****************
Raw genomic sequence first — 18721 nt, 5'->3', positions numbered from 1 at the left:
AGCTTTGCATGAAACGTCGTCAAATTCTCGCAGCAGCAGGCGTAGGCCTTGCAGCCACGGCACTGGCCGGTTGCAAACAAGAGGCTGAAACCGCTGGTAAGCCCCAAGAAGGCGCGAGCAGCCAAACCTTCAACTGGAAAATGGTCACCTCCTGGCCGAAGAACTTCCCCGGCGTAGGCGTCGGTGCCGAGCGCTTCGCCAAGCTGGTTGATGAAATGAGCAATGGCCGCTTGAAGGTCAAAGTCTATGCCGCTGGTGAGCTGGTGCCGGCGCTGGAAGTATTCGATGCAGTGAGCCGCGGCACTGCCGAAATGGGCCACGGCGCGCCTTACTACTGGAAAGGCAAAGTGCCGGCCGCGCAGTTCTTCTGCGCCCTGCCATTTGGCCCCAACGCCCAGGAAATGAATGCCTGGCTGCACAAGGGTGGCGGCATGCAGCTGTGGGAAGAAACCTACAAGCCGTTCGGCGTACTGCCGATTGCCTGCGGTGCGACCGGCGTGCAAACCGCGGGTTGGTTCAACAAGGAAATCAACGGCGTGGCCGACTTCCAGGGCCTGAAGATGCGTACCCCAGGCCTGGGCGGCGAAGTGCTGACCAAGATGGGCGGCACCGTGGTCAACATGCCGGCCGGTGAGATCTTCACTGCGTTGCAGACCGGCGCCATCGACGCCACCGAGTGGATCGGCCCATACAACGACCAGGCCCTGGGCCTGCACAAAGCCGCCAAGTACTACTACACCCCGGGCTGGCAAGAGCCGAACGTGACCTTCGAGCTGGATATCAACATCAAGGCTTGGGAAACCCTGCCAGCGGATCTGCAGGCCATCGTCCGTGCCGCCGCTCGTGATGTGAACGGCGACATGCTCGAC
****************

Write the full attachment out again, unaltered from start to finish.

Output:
Raw genomic sequence first — 18721 nt, 5'->3', positions numbered from 1 at the left:
AGCTTTGCATGAAACGTCGTCAAATTCTCGCAGCAGCAGGCGTAGGCCTTGCAGCCACGGCACTGGCCGGTTGCAAACAAGAGGCTGAAACCGCTGGTAAGCCCCAAGAAGGCGCGAGCAGCCAAACCTTCAACTGGAAAATGGTCACCTCCTGGCCGAAGAACTTCCCCGGCGTAGGCGTCGGTGCCGAGCGCTTCGCCAAGCTGGTTGATGAAATGAGCAATGGCCGCTTGAAGGTCAAAGTCTATGCCGCTGGTGAGCTGGTGCCGGCGCTGGAAGTATTCGATGCAGTGAGCCGCGGCACTGCCGAAATGGGCCACGGCGCGCCTTACTACTGGAAAGGCAAAGTGCCGGCCGCGCAGTTCTTCTGCGCCCTGCCATTTGGCCCCAACGCCCAGGAAATGAATGCCTGGCTGCACAAGGGTGGCGGCATGCAGCTGTGGGAAGAAACCTACAAGCCGTTCGGCGTACTGCCGATTGCCTGCGGTGCGACCGGCGTGCAAACCGCGGGTTGGTTCAACAAGGAAATCAACGGCGTGGCCGACTTCCAGGGCCTGAAGATGCGTACCCCAGGCCTGGGCGGCGAAGTGCTGACCAAGATGGGCGGCACCGTGGTCAACATGCCGGCCGGTGAGATCTTCACTGCGTTGCAGACCGGCGCCATCGACGCCACCGAGTGGATCGGCCCATACAACGACCAGGCCCTGGGCCTGCACAAAGCCGCCAAGTACTACTACACCCCGGGCTGGCAAGAGCCGAACGTGACCTTCGAGCTGGATATCAACATCAAGGCTTGGGAAACCCTGCCAGCGGATCTGCAGGCCATCGTCCGTGCCGCCGCTCGTGATGTGAACGGCGACATGCTCGAC